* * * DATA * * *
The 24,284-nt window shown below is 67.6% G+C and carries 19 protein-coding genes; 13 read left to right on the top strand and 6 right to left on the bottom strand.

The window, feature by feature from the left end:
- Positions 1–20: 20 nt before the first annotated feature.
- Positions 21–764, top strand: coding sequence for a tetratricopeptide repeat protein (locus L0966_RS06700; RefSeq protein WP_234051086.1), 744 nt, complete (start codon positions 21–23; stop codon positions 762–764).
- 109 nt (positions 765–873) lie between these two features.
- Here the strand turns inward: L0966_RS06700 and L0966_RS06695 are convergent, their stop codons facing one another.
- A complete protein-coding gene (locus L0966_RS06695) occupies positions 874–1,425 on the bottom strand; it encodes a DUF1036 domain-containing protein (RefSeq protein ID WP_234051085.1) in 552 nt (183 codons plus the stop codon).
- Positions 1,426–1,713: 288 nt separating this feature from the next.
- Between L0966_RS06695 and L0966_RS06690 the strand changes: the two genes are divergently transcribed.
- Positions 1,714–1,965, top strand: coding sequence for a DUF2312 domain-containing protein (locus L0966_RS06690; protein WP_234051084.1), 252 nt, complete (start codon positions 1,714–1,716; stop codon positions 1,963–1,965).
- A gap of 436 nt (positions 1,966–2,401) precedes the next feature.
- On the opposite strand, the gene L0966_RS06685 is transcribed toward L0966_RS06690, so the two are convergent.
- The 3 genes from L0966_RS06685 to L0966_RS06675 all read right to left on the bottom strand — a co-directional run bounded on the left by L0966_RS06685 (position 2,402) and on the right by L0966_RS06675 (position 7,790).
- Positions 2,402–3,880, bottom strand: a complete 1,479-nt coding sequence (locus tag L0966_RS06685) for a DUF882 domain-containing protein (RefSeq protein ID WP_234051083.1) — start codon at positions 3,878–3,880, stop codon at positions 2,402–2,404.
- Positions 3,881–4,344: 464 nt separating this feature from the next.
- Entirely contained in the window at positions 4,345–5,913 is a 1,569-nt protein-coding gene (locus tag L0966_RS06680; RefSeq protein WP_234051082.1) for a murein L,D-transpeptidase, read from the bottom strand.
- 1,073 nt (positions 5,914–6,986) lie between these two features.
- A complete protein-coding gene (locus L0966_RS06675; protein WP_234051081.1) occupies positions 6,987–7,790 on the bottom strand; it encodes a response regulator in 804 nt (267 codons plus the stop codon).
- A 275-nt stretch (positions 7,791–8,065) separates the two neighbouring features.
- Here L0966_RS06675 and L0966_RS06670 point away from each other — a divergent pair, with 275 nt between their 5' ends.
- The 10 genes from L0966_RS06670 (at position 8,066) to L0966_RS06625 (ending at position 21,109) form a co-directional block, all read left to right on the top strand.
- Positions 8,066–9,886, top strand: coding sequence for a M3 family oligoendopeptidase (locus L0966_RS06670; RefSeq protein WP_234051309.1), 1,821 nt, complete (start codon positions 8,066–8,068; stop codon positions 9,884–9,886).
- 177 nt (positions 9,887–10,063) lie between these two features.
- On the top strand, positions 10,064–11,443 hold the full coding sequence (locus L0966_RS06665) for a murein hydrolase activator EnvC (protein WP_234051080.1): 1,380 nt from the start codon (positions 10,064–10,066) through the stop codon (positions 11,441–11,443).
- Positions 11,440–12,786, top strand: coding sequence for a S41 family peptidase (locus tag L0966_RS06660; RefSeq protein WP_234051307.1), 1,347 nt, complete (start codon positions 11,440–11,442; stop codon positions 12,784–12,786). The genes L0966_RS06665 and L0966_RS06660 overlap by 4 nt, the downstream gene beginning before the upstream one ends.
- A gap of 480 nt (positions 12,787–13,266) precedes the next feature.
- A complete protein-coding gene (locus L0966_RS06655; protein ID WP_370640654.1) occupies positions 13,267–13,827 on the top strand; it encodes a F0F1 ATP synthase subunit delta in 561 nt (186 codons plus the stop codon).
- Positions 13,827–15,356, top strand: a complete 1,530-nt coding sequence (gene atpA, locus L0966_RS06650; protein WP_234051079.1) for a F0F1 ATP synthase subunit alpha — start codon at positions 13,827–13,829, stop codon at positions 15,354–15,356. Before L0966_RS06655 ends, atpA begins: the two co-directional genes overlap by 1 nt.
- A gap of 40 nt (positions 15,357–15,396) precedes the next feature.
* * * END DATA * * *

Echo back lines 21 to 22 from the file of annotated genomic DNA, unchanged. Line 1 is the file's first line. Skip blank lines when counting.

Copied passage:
- The 10 genes from L0966_RS06670 (at position 8,066) to L0966_RS06625 (ending at position 21,109) form a co-directional block, all read left to right on the top strand.
- Positions 8,066–9,886, top strand: coding sequence for a M3 family oligoendopeptidase (locus L0966_RS06670; RefSeq protein WP_234051309.1), 1,821 nt, complete (start codon positions 8,066–8,068; stop codon positions 9,884–9,886).